My Parents Told Me No

“We are never in lack of money.

We lack people with dreams, who can die for those dreams.”

– Jack Ma

My father was outraged when I told him I would be going to Pulau Ubin for 21 days. My mother cried when I informed her I would be staying on campus for 2 years. All my life, my parents have been very protective of me, but that has not stopped me.

I was constantly berated by my parents for wanting to do things that they deemed “girls shouldn’t be doing” such as sports and outdoor activities. Even as I was about to enter University, part of me still felt like a small girl, scared and unsure of what I could achieve. At that point, I knew I wanted to change their perceptions of me, and their perceptions of what a girl could and could not do. And so began my journey to prove them wrong, to relearn and rediscover the kind of person I want to be. Although it was painful to see them angry hurt initially, I wanted to seize the opportunities in front of me and I still do.

While I continue to walk this path of self-discovery each and every day, I know what fuels me is my desire for adventure and challenges. These two areas breed discomfort and uncertainty, of which push me towards excellence. I can never be better than I was yesterday if I don’t choose to challenge myself and open myself up to opportunities for learning. Gravitating towards experiences that further my personal growth, I one day want to be in a position as an entrepreneur to inspire other ‘small girls’ to take control of their potential.

Advertisements

Why I decided to start a business

“Pursue your passion they say, follow your dreams they say!” But what if you didn’t know what that dream or passion might look like? Often times, as young people we mould our ideas and perspectives based on whatever is around us. So like most Singaporeans going through the public system of education, I was surrounded by the idea that STEM was the way to go. I was good at it, liked it, and was convinced that I loved it.

In Singapore, there is an abundance of research/STEM exposure for pre-tertiary students. Personally, I’ve participated in Math Olympiads, and research symposiums during my secondary school days (high school equivalent). And I really did enjoy it. I could see myself doing that as a career- or so I thought at the time. Currently, I’m coming to the end of my second year in university, doing a major in Life Sciences. While I still enjoy what I learn, these past four semesters have allowed me to open my eyes to what I am good at and what I am genuinely interested in. I had come to university with the end in mind: study life sciences with a minor in psychology. That’s it. My STEM background in secondary school and junior college (pre-university) had really shaped my motivations in what I wanted to pursue. I could not imagine myself doing anything else, because how could I when I did not know what else was out there?

Now comes the meat of this post, why I decided to start a business or more precisely what changed my career perspectives. So in my first semester, I took what has now become quite a dreaded module for all ‘non-computing’ undergrads: CS1010S. CS1010S is basically an introductory course to programming methodology, in my case it was taught in python. The ONLY reason why I took it at the time was that it was a compulsory module for all faculty of science undergrads. Let me tell you, as someone who was never exposed to the idea of computing, it was a pure nightmare. And it was not just because it was difficult for me to learn, but there seemed to be a stigma towards the subject in the first place. The other students from the faulty of science that were taking the course with me had a very discouraging attitude towards the module. It seemed that everyone was taking it for the sake of completion. I guess I picked up the same sentiments along the way. After the module, I knew I enjoyed learning about it but I told myself I wouldn’t touch computing again.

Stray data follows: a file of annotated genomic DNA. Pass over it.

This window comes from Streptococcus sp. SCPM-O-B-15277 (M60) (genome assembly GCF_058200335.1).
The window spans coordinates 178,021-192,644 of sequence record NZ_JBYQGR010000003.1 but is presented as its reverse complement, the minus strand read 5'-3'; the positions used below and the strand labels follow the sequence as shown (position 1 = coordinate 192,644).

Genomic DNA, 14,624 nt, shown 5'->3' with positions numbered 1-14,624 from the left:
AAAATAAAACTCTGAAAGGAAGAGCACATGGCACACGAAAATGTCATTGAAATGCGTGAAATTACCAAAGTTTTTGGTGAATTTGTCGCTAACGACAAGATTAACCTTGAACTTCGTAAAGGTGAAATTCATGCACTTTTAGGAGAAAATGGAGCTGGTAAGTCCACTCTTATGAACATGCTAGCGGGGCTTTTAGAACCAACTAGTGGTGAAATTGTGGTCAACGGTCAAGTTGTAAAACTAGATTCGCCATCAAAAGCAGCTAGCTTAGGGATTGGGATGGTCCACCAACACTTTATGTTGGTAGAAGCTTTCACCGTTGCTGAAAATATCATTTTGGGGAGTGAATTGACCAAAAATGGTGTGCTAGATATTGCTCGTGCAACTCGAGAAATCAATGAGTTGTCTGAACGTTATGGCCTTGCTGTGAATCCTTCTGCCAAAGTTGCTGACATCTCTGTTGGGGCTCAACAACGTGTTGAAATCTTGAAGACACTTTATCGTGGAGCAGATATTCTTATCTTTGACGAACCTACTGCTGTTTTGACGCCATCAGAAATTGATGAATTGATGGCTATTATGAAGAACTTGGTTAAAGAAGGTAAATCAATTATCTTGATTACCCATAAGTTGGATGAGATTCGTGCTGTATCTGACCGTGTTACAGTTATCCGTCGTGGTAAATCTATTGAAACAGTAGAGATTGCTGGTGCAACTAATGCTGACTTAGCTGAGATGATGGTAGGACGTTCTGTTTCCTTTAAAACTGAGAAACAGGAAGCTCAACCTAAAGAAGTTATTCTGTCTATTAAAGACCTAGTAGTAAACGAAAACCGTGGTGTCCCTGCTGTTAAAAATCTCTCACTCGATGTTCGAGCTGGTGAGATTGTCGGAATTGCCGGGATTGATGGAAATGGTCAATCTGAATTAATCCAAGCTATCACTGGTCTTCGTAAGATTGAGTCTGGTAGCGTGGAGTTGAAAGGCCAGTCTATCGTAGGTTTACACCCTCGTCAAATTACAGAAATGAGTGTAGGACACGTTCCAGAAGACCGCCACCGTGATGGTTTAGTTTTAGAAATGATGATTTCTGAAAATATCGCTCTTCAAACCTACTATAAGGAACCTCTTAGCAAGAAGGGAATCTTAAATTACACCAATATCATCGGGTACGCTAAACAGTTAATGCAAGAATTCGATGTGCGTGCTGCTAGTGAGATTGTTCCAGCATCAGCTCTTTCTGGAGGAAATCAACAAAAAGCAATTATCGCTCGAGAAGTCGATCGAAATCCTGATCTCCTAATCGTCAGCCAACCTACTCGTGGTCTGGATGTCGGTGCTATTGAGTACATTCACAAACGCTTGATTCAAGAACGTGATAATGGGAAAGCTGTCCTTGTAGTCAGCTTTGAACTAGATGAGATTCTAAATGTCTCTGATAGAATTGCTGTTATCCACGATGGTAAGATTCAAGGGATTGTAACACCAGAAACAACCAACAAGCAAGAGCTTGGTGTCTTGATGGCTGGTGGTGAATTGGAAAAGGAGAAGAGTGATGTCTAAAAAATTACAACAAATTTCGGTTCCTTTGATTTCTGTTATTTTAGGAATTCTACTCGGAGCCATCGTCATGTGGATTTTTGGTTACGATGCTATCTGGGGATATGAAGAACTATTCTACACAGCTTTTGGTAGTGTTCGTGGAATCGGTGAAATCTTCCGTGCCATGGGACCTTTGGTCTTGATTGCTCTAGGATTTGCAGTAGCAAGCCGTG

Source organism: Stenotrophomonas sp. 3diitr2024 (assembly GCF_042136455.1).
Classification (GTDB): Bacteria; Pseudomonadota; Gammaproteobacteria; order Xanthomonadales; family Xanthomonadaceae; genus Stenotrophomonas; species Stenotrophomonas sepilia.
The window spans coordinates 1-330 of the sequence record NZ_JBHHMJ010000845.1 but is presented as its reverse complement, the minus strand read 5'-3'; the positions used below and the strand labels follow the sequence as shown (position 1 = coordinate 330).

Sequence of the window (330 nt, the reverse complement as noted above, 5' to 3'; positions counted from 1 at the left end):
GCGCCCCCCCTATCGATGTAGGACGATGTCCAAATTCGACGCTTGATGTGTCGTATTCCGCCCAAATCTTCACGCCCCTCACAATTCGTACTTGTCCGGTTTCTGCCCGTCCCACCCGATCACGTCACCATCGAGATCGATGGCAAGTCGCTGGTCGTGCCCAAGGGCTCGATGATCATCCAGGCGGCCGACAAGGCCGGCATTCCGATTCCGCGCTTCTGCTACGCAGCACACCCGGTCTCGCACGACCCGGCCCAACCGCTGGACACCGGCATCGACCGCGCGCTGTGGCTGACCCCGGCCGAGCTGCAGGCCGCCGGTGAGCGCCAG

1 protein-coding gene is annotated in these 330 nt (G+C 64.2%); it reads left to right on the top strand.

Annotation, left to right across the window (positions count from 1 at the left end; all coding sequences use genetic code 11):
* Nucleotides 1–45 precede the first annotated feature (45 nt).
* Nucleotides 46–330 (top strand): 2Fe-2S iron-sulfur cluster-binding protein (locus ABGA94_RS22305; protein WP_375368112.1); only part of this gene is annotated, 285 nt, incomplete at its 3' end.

Fast-forward to my second semester, I was seriously considering a change in my major. I questioned why I was still studying what I was studying. A friend of mine was going through a similar crisis and we talked about what we would seriously consider doing after graduation. Would I be satisfied with doing research? Why am I afraid to venture elsewhere? Those were the questions in my head and that was the beginning of some serious thought into becoming self-employed. And so it began: the two of us started throwing business ideas back and forth, but nothing concrete was ever done. Dreamers on a cloud. Another semester passed, and I was still lacking direction.

Finally, enough was enough. I was either going to stop dreaming and do something about it, or stop dreaming and move on. I chose the former. I actively sought out ways to improve myself in terms of the technical skills I would need to start a business, interestingly enough that included taking another programming module in my third semester. Despite struggling to learn Java (a whole new world beyond what I did in my first semester), I was so glad I did because it really got me interested in the power of technology in businesses and problem-solving.

January this year, my friend (now business partner) and I have started on our milestones for this year. We began our marketing research, which is a topic for another day. I switched my plans to a business analytics minor.

Now, why I’m sharing this is also partly to document my journey but at the same time, I hope to encourage young people (in Singapore especially) of two things.

  1. Don’t be boxed in by what you choose. (There’s still time to explore other options.)

  2. If you want to do something, make small steps towards achieving those goals. (As cliche as it sounds.)